Opened in October 2014, ROGERS is a storefront art space in Cypress Park, a neighborhood on the Eastside of Los Angeles. It is run by a shadowy curatorial collective. In lieu of a website or an Instagram feed, ROGERS has a Yelp page where exhibitions are announced and documented in terse phrasings and fuzzy images. They currently enjoy a perfect five-star rating.
We all had an admiration of the art of Roger Payne as his treatment of the frame reminded us of Pere Borrell del Caso’s Escaping Criticism (1874). This became a metaphor for the space of the gallery. At the same time, we were all interested in social and communal pain as we watched the slowing-down Roger Federer end his epic career. And of course the colloquial CB talk of “roger that” meaning, in all ways, the affirmative, we got it! The gallery becomes an explosion that insists on breaking social conventional structures of the commercial gallery, yet always a depressing resignation of the winding-down of an aspiration: that has a depressive and analytic tone, knowing one is at the end of a moment just as we have begun.
What were the organizing principles, interests and intentions in creating an anonymous, collectively run art space?
There is an influx of spaces around town and the idea was to do something as casual as possible. No exhibition cycle as such, no formatting or scheduling constraints, no program, and no so-called curatorial vision. We wanted to revisit the idea of “paper exhibitions,” but almost taking it too seriously while simultaneously disregarding it on the spot, and ending up with exhibitions in the space. To play with the idea of decision making in curating, and how collectively we can make shows that are not coming out of a kind of consensus, as is usually the case – so in a way thinking about the questions of taste, network, publicity and visibility. Therefore we also, for instance, only have a Yelp page that our visitors can like and in a way thinking about the conditions of criticism today.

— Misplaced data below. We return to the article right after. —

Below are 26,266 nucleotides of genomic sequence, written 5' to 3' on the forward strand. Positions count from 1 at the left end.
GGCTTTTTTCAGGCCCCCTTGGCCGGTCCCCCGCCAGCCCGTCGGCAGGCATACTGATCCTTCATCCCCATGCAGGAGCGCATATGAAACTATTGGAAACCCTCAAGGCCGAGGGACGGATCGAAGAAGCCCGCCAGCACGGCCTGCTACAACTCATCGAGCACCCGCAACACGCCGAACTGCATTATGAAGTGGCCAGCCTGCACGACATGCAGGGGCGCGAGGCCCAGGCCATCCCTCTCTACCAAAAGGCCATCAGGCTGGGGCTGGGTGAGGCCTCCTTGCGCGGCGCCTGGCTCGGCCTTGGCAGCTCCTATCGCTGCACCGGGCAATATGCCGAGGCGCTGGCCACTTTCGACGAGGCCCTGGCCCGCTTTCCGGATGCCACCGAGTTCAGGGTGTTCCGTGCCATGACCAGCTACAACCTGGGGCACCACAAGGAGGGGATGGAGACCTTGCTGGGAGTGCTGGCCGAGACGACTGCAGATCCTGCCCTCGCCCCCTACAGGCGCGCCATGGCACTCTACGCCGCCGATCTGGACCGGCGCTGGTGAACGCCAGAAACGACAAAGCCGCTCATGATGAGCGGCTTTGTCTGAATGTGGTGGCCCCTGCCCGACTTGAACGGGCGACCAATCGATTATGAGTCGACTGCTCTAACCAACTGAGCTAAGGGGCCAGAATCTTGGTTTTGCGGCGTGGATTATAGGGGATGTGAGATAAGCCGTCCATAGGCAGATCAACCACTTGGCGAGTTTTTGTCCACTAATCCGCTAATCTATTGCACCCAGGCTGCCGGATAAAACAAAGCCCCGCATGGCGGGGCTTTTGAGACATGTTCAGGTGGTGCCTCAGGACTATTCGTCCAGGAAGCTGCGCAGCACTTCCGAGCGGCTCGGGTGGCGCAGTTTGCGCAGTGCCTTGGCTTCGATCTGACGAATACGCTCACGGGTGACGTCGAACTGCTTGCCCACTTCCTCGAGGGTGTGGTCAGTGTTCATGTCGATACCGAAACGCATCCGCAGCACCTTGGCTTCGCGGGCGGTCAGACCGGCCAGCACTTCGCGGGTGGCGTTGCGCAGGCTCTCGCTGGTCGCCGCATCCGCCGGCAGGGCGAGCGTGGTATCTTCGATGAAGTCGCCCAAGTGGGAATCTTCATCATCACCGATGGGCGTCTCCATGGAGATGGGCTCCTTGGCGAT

“Iconic Artworks from 1920s to Present from the collection of Aaron Moulton w lamps by Pentti Monkkonen” was your first exhibition. What are the contents of Aaron Moulton’s archive?
The idea behind that show was to throw Aaron’s archive into the woods. The archive represented a period of Moulton’s active engagement with documentation of artwork and how it’s represented in print media – pre/post-internet questions around circulation, dissemination and reception of art beyond its immediate context and therefore expanding its site/context/reception, etc. But the trees here turned the gallery into the kind of opening, or Lichtung, as Heidegger refers to. Here the archive is more of a fragment, a cul-de-sac, a “woodpath” that perpetually reaches out and yet never throws itself out of the woods.
Your second show was George Stoll. The exhibition, according to your Yelp page, consisted of “works that haven’t been shown bc the body of work evolved or turned into something else, some prototypes and preliminary models.” What was your interest in showing these abandoned pieces and prototypes?
It mainly came out of the discussions with the artist. The question, which is a very common question, is when is the moment of completeness, what separates a prototype from a work? Perhaps the exhibition was the respondent to the call, the famous telephone call that Ronell talks about. We were hoping to respond to the call of the work that was rarely seen and that the ideas in the works are very much visible in lots of current works that come many years after George’s experiments.
Your current show is Oliver Payne and Nick Relph’s “Mixtape.” As I understand it, you’ve recreated the original installation from Gavin Brown in 2002. How did this come about?
When the idea of this show was presented to us, we were particularly interested in showing this piece that, in a way, browses through the rapid changes in subculture and how it, in a way, now kind of resonates in the neighborhood as the cultural landscape of this side of town is going under transformation. It also very much sets precedence to lots of works that followed it that set similar conceptual structures and brings together diverse sets of cultural references but is now streamlined with recent digital technology and such.
In all three of the exhibitions so far there seems to be a bit of “archive fever” going on. Was this planned? Do you see the program as predominantly concerned with the archival in some way?
We were really thinking about how Bassam el Baroni thinks about contemporary art as the moment when the canon was replaced by the archive. He talks at length about this, but in general this also coincides with the expansion of the art world and globalism in general. So while ROGERS is not strictly speaking an archival research project, it does look at how these kind of practices are now the everyday material of making exhibitions.
by Eli Diner